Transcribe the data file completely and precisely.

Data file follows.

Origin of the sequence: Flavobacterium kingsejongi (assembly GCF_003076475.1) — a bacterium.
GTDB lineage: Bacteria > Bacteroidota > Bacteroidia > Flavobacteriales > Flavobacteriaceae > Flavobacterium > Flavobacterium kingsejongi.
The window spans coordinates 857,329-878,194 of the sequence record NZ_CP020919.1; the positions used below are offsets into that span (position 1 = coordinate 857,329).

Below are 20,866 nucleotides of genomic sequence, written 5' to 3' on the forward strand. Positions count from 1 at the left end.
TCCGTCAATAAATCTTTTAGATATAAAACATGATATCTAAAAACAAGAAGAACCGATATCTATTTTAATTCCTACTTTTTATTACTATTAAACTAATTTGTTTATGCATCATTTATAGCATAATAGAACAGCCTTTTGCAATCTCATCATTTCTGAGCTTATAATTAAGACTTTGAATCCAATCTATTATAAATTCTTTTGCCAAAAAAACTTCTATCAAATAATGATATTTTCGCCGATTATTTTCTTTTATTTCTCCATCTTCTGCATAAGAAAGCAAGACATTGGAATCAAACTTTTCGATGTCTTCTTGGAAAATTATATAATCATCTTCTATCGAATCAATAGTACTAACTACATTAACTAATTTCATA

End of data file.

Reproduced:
Origin of the sequence: Flavobacterium kingsejongi (assembly GCF_003076475.1) — a bacterium.
GTDB lineage: Bacteria > Bacteroidota > Bacteroidia > Flavobacteriales > Flavobacteriaceae > Flavobacterium > Flavobacterium kingsejongi.
The window spans coordinates 857,329-878,194 of the sequence record NZ_CP020919.1; the positions used below are offsets into that span (position 1 = coordinate 857,329).

Below are 20,866 nucleotides of genomic sequence, written 5' to 3' on the forward strand. Positions count from 1 at the left end.
TCCGTCAATAAATCTTTTAGATATAAAACATGATATCTAAAAACAAGAAGAACCGATATCTATTTTAATTCCTACTTTTTATTACTATTAAACTAATTTGTTTATGCATCATTTATAGCATAATAGAACAGCCTTTTGCAATCTCATCATTTCTGAGCTTATAATTAAGACTTTGAATCCAATCTATTATAAATTCTTTTGCCAAAAAAACTTCTATCAAATAATGATATTTTCGCCGATTATTTTCTTTTATTTCTCCATCTTCTGCATAAGAAAGCAAGACATTGGAATCAAACTTTTCGATGTCTTCTTGGAAAATTATATAATCATCTTCTATCGAATCAATAGTACTAACTACATTAACTAATTTCATA